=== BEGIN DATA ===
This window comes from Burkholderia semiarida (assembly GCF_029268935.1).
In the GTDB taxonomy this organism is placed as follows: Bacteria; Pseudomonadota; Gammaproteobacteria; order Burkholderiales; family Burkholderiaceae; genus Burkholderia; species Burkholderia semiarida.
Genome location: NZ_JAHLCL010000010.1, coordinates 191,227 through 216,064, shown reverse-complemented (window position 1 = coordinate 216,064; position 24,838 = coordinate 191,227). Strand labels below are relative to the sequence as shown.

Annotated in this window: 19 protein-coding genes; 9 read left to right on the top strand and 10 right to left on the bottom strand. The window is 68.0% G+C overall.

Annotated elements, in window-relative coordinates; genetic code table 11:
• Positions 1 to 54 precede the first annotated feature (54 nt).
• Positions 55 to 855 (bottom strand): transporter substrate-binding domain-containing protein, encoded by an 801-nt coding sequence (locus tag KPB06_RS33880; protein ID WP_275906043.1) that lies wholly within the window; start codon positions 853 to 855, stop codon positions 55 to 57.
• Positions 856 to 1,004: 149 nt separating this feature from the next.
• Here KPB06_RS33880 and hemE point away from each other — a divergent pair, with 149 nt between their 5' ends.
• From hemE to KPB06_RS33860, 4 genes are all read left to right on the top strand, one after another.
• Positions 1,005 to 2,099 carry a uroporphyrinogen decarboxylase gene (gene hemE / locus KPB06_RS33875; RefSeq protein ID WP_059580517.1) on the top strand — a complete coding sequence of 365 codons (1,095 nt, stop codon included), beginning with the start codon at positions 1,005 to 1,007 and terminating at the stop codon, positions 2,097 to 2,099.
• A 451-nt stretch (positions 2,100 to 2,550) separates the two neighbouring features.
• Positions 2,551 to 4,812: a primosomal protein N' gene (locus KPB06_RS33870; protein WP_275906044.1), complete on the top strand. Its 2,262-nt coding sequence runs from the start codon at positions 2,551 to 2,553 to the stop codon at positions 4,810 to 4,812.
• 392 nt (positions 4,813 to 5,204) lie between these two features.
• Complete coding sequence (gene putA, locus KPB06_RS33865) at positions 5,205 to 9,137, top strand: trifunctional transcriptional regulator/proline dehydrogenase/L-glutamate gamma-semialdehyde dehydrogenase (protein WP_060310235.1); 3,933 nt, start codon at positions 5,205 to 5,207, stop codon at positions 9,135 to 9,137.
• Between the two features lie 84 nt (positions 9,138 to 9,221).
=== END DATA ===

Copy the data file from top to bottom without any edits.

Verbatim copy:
This window comes from Burkholderia semiarida (assembly GCF_029268935.1).
In the GTDB taxonomy this organism is placed as follows: Bacteria; Pseudomonadota; Gammaproteobacteria; order Burkholderiales; family Burkholderiaceae; genus Burkholderia; species Burkholderia semiarida.
Genome location: NZ_JAHLCL010000010.1, coordinates 191,227 through 216,064, shown reverse-complemented (window position 1 = coordinate 216,064; position 24,838 = coordinate 191,227). Strand labels below are relative to the sequence as shown.

Annotated in this window: 19 protein-coding genes; 9 read left to right on the top strand and 10 right to left on the bottom strand. The window is 68.0% G+C overall.

Annotated elements, in window-relative coordinates; genetic code table 11:
• Positions 1 to 54 precede the first annotated feature (54 nt).
• Positions 55 to 855 (bottom strand): transporter substrate-binding domain-containing protein, encoded by an 801-nt coding sequence (locus tag KPB06_RS33880; protein ID WP_275906043.1) that lies wholly within the window; start codon positions 853 to 855, stop codon positions 55 to 57.
• Positions 856 to 1,004: 149 nt separating this feature from the next.
• Here KPB06_RS33880 and hemE point away from each other — a divergent pair, with 149 nt between their 5' ends.
• From hemE to KPB06_RS33860, 4 genes are all read left to right on the top strand, one after another.
• Positions 1,005 to 2,099 carry a uroporphyrinogen decarboxylase gene (gene hemE / locus KPB06_RS33875; RefSeq protein ID WP_059580517.1) on the top strand — a complete coding sequence of 365 codons (1,095 nt, stop codon included), beginning with the start codon at positions 1,005 to 1,007 and terminating at the stop codon, positions 2,097 to 2,099.
• A 451-nt stretch (positions 2,100 to 2,550) separates the two neighbouring features.
• Positions 2,551 to 4,812: a primosomal protein N' gene (locus KPB06_RS33870; protein WP_275906044.1), complete on the top strand. Its 2,262-nt coding sequence runs from the start codon at positions 2,551 to 2,553 to the stop codon at positions 4,810 to 4,812.
• 392 nt (positions 4,813 to 5,204) lie between these two features.
• Complete coding sequence (gene putA, locus KPB06_RS33865) at positions 5,205 to 9,137, top strand: trifunctional transcriptional regulator/proline dehydrogenase/L-glutamate gamma-semialdehyde dehydrogenase (protein WP_060310235.1); 3,933 nt, start codon at positions 5,205 to 5,207, stop codon at positions 9,135 to 9,137.
• Between the two features lie 84 nt (positions 9,138 to 9,221).